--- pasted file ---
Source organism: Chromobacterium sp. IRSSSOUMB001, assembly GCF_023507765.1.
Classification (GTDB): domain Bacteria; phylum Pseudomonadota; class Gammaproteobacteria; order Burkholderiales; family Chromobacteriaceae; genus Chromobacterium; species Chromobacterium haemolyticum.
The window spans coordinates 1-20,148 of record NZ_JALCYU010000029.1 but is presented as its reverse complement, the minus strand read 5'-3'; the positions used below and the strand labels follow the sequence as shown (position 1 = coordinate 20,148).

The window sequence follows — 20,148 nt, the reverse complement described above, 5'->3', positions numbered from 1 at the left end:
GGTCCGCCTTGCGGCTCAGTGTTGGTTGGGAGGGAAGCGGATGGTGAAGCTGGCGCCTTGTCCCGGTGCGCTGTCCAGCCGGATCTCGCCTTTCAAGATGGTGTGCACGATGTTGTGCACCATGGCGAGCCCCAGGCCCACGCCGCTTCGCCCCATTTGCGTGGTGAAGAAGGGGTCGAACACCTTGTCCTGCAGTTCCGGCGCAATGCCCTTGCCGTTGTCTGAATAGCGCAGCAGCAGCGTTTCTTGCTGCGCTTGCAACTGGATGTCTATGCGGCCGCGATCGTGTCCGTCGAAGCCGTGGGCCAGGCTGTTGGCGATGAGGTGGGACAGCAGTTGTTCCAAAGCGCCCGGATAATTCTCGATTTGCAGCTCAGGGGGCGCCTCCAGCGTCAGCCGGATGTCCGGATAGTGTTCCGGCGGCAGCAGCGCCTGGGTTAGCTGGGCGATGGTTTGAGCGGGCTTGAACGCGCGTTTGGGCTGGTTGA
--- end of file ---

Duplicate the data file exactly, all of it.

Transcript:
Source organism: Chromobacterium sp. IRSSSOUMB001, assembly GCF_023507765.1.
Classification (GTDB): domain Bacteria; phylum Pseudomonadota; class Gammaproteobacteria; order Burkholderiales; family Chromobacteriaceae; genus Chromobacterium; species Chromobacterium haemolyticum.
The window spans coordinates 1-20,148 of record NZ_JALCYU010000029.1 but is presented as its reverse complement, the minus strand read 5'-3'; the positions used below and the strand labels follow the sequence as shown (position 1 = coordinate 20,148).

The window sequence follows — 20,148 nt, the reverse complement described above, 5'->3', positions numbered from 1 at the left end:
GGTCCGCCTTGCGGCTCAGTGTTGGTTGGGAGGGAAGCGGATGGTGAAGCTGGCGCCTTGTCCCGGTGCGCTGTCCAGCCGGATCTCGCCTTTCAAGATGGTGTGCACGATGTTGTGCACCATGGCGAGCCCCAGGCCCACGCCGCTTCGCCCCATTTGCGTGGTGAAGAAGGGGTCGAACACCTTGTCCTGCAGTTCCGGCGCAATGCCCTTGCCGTTGTCTGAATAGCGCAGCAGCAGCGTTTCTTGCTGCGCTTGCAACTGGATGTCTATGCGGCCGCGATCGTGTCCGTCGAAGCCGTGGGCCAGGCTGTTGGCGATGAGGTGGGACAGCAGTTGTTCCAAAGCGCCCGGATAATTCTCGATTTGCAGCTCAGGGGGCGCCTCCAGCGTCAGCCGGATGTCCGGATAGTGTTCCGGCGGCAGCAGCGCCTGGGTTAGCTGGGCGATGGTTTGAGCGGGCTTGAACGCGCGTTTGGGCTGGTTGA